A Construction of Beaks

In new listings, the bald eagle, Haliaceius leucocephalus, replaces the southern sub-species, Haliaceius leucocephalus leucocephalus, which has been listed as endangered since 1967, causing a great deal of confusion due to the similarity of the birds and their overlapping habitat.Wilderness Report, April 1978

I

Mother, I should like to change my name, if it please, and before
      I fly the nest
I should rather be like our uncles
Who fly a more-northern course;
I do not want to be mistaken for one of the south,
      and less-protected, and dead.

But, Son, eagles have no names;
      you are built of coagulated wind
            and wasp-chewed sky
And there is no room in your heart for names,
      nor lead.
We need not think in terms of words, but only visions
      and their Doing; I had a friend-egret once
            who told me that if we had but the strength not to learn the
                  word bullet it would bounce gently off our hides
She said "When you begin to understand their words
      you will be ensnared
            by signs"
And so do not ask me about someone else's words for our family;
You have no name
      to change. Repeat after me:
            I am sky, I am wind—
Repeat:
I have no name
      to change.

II

Father,
I want to take the life of an eagle.
Then I shall have bagged
      Fierce Pride, and I shall have its heart shellacked,
            and eat its brain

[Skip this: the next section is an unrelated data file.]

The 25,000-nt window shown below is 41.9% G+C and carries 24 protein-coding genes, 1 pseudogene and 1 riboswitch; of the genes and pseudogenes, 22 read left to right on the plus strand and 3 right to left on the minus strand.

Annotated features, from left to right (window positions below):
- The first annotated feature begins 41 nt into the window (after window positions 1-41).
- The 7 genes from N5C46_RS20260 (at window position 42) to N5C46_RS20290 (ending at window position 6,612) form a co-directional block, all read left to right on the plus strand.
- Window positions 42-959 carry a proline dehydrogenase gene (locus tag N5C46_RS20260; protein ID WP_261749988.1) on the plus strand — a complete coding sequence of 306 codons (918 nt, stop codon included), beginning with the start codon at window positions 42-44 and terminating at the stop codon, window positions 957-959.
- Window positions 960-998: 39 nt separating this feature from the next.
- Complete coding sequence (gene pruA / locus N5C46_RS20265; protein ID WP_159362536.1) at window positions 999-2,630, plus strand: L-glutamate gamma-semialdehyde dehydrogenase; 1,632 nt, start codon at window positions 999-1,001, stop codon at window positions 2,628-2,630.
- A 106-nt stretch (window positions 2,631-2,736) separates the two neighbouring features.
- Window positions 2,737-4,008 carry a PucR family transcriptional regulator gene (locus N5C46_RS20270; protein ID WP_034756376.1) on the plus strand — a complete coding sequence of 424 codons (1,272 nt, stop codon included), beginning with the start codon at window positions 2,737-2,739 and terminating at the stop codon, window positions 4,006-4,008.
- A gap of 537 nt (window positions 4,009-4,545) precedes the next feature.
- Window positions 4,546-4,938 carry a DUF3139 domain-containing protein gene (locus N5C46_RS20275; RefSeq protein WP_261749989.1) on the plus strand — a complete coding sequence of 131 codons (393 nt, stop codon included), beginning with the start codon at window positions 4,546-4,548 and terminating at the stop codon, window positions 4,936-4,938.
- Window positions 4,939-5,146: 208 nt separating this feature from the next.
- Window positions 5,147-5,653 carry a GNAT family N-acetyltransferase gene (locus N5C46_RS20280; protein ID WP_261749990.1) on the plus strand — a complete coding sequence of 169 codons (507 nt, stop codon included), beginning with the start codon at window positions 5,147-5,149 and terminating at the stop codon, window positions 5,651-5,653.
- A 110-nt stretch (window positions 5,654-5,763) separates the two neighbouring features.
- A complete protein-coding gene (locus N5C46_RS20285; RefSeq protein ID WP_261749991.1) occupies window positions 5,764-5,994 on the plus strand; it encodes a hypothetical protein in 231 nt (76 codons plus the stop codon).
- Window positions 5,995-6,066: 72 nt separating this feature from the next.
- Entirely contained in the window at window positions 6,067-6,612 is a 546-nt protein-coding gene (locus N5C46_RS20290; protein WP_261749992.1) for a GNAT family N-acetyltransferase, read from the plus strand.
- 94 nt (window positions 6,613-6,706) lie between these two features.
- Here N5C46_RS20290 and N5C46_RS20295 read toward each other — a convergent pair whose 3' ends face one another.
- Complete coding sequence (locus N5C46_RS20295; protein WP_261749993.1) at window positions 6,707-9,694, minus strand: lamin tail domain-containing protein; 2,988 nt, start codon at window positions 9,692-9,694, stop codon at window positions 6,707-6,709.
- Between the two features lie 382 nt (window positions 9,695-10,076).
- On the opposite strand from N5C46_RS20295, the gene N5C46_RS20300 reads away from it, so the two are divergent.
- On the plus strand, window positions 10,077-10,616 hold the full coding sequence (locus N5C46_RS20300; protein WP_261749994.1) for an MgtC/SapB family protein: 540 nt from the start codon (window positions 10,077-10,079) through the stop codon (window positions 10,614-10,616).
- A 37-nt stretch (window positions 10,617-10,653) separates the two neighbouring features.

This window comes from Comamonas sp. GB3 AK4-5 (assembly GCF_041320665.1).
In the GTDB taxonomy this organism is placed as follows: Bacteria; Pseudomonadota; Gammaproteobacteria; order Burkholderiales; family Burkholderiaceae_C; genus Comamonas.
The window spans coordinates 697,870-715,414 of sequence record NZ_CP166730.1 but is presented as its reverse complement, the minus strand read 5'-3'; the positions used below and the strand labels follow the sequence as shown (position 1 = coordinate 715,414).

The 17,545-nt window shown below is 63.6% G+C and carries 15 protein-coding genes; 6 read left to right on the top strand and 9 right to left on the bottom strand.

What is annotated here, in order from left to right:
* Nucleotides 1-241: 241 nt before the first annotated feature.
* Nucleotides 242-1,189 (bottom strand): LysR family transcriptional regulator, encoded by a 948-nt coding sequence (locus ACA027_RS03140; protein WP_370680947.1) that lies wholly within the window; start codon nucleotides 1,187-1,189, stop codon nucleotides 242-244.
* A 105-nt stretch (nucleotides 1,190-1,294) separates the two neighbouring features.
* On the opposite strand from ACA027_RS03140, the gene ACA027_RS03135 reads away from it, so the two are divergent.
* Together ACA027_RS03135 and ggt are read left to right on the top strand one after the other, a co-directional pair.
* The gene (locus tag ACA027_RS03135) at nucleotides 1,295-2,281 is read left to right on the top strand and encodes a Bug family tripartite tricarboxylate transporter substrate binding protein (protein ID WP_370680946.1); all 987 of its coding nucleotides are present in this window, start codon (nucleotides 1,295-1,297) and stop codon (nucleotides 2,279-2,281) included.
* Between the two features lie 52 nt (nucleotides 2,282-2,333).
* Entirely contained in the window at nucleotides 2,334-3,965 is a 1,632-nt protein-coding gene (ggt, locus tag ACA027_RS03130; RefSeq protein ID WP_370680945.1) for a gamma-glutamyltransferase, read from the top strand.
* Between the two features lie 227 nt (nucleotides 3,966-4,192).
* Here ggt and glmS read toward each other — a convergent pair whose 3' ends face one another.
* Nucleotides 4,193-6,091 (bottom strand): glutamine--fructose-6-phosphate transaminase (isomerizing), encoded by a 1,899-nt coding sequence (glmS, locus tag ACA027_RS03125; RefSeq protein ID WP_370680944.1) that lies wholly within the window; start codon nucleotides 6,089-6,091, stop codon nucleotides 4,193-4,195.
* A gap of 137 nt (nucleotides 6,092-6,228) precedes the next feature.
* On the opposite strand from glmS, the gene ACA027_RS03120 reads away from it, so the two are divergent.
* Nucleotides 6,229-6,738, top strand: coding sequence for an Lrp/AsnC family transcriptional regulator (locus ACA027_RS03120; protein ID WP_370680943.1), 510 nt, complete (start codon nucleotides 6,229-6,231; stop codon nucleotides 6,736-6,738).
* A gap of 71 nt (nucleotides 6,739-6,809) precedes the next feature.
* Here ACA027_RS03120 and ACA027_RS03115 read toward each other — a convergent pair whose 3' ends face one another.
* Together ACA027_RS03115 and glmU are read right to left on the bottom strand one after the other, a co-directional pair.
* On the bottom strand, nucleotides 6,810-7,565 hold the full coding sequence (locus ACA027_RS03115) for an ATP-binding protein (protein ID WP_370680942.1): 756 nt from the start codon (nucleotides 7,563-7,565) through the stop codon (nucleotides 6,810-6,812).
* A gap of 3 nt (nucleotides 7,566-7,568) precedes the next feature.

And so be a Man.

I must be, and always will be, played according to Hoyle.
Life would be so empty were it not for this Hoyle fellow—things'd be
      more direct
            but it creates no jobs.
God I'm glad they're not butterflies
      else we might have to index our prospective kills by cloacal flare
            or tarsi—but those names!
We mill about below, wailing on ground, confused.
What shall we kill?—and we want to have done God's Right Thing.
Give me something simple in my sights;
      their ranges overlap right over the henhouse and I cannot afford
            to move to Georgia to be made a Man.
I'm no angel but I'm not wanton;
I want to take the lives
      only of those beasts that are in season.
(And there are a few of us here who love to see automobile wrecks,
      and gawk at four-alarm fires, and so we wish to have the thrill of
            spotting one of a kind so Close to the Edge
                  of Leaving for All Time: "Gods! Tim, look! Leucocephalus
                        and him so close to annihilation...! Gods! How elemental!
                              Oh! To be one of Men—the power in us...!—)
Lord, if it please, for us to be men and kill, properly,
Give us, O,
Give us legislation,
      amen.

And give us words
To help us name Those Whose One Foot We Shove Into the Grave and
Their Slightly Safer Brothers;
Keep It Simple, Stupid; but by all means give us a Work
O Lord,
      amen.

III

Were mountains created 'midst the hum of words?
Then can those same mountains be saved from covetous words
      by the application of yet other words?
Expediency, expediency
And all of your proud faces...

First, and by all means, give those science fellows outside a job;
      that of naming the Live in a Dead Language:
That irony should be fun to bear.
Perhaps we could have the birds sport armbands